Themes and Meanings

(Literary Essentials: African American Literature)

Richard Wright, in his famous essay “The Ethics of Living Jim Crow,” described the psychological as well as the physical restrictions of growing up in the segregated South. The Long Dream is a fictionalized version of that essay. Wright uses the combined techniques of naturalism and psychoanalytic theory to develop the insights sketched in the essay. Although placed in a classic naturalistic environment in which the pressure of society threatens to destroy him, Fishbelly Tucker manages to escape, as a result of his traits of psychological resilience, developed during his Jim Crow upbringing.

Fishbelly’s psychological development is illustrated through a series of dreams that fit Sigmund Freud’s theories introduced in The Interpretation of Dreams (1900). Freud explains that dreams are composed of two elements, “infantile experience” and “the day’s residues.” Fishbelly’s dreams, particularly those that occur in the early chapters, are syntheses of traumatic experiences and foreshadow concerns that will be important in the plot. Fishbelly’s “locomotive” dream at the end of chapter 3 is a combination of his statement to his father, whose sexual encounter he interrupted, that he sounded like a locomotive, and of Fishbelly’s own awakening sexuality. It is also a foreshadowing of Fishbelly’s mode of escape from Mississippi: The train takes him to Memphis, from which he leaves the United States for Paris. Likewise, the locomotive again appears in his dream after his older friend Chris Sims...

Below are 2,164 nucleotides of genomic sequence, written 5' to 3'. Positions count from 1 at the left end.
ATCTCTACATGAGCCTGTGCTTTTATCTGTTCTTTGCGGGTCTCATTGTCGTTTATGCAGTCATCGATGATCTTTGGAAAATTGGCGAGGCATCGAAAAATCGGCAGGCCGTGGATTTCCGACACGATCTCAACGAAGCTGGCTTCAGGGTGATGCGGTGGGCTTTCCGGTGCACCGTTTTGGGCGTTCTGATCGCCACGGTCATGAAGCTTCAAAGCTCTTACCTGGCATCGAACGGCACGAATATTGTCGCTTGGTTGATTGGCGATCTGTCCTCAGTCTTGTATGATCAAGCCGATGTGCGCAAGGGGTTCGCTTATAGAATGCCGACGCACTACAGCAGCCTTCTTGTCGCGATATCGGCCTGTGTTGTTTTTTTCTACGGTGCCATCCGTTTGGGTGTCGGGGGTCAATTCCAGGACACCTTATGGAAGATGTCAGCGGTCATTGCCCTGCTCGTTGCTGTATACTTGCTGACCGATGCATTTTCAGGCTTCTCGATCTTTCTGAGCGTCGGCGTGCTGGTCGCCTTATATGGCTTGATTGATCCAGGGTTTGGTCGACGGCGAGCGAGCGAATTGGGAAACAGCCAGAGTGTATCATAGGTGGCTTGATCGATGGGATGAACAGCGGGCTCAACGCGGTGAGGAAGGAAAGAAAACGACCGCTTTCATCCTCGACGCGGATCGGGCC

(The entire section is 630 words.)

The Long Dream Themes and Meanings

(Masterpieces of American Fiction)

In The Long Dream, Wright repeats the themes and employs the metaphors of several of his earlier works. He uses the castration metaphor continually to emphasize the emasculation of an entire race of American citizens held in subjugation by the people in whose hands power resides. He is concerned with the questions of manhood and the loss of manhood both by individuals and by a race of people. In his development of Fishbelly, Wright builds on the castration metaphor to the point that it becomes the controlling image of the novel.

Akin to the theme of emasculation is the theme of self-hatred. Wright demonstrates this theme in many ways: Early in the book, for example, when the young Fishbelly and his friends attend a fair on “Colored Folks’ Day,” they throw balls at a “nigger head,” a grotesque face that in essence is their own.

The Long Dream was the first volume of a projected trilogy, but only it and five episodes from the second volume were ever written, so it is impossible to know precisely what Wright would have done with the themes that figured so prominently in this work. The long dream to which the title refers alludes to Fishbelly’s childhood sexual dream early in the book, but it alludes more broadly to the nightmare faced by black people in the United States.